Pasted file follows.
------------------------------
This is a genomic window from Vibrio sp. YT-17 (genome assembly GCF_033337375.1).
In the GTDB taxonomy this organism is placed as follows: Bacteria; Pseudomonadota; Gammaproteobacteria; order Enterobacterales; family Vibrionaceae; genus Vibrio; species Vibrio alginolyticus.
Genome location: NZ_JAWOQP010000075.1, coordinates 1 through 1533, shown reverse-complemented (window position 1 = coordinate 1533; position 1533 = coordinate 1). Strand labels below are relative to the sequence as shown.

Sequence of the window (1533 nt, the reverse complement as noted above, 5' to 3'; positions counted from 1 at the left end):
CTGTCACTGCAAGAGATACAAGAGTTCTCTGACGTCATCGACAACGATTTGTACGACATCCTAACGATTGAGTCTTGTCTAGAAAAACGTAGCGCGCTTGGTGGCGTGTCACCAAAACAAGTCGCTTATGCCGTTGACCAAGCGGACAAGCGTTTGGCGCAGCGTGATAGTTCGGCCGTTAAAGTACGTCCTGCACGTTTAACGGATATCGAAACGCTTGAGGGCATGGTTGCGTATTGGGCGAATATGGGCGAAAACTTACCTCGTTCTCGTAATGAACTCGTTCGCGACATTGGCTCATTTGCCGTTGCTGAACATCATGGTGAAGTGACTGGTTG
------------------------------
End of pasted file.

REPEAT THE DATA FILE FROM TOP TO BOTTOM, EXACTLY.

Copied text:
This is a genomic window from Vibrio sp. YT-17 (genome assembly GCF_033337375.1).
In the GTDB taxonomy this organism is placed as follows: Bacteria; Pseudomonadota; Gammaproteobacteria; order Enterobacterales; family Vibrionaceae; genus Vibrio; species Vibrio alginolyticus.
Genome location: NZ_JAWOQP010000075.1, coordinates 1 through 1533, shown reverse-complemented (window position 1 = coordinate 1533; position 1533 = coordinate 1). Strand labels below are relative to the sequence as shown.

Sequence of the window (1533 nt, the reverse complement as noted above, 5' to 3'; positions counted from 1 at the left end):
CTGTCACTGCAAGAGATACAAGAGTTCTCTGACGTCATCGACAACGATTTGTACGACATCCTAACGATTGAGTCTTGTCTAGAAAAACGTAGCGCGCTTGGTGGCGTGTCACCAAAACAAGTCGCTTATGCCGTTGACCAAGCGGACAAGCGTTTGGCGCAGCGTGATAGTTCGGCCGTTAAAGTACGTCCTGCACGTTTAACGGATATCGAAACGCTTGAGGGCATGGTTGCGTATTGGGCGAATATGGGCGAAAACTTACCTCGTTCTCGTAATGAACTCGTTCGCGACATTGGCTCATTTGCCGTTGCTGAACATCATGGTGAAGTGACTGGTTG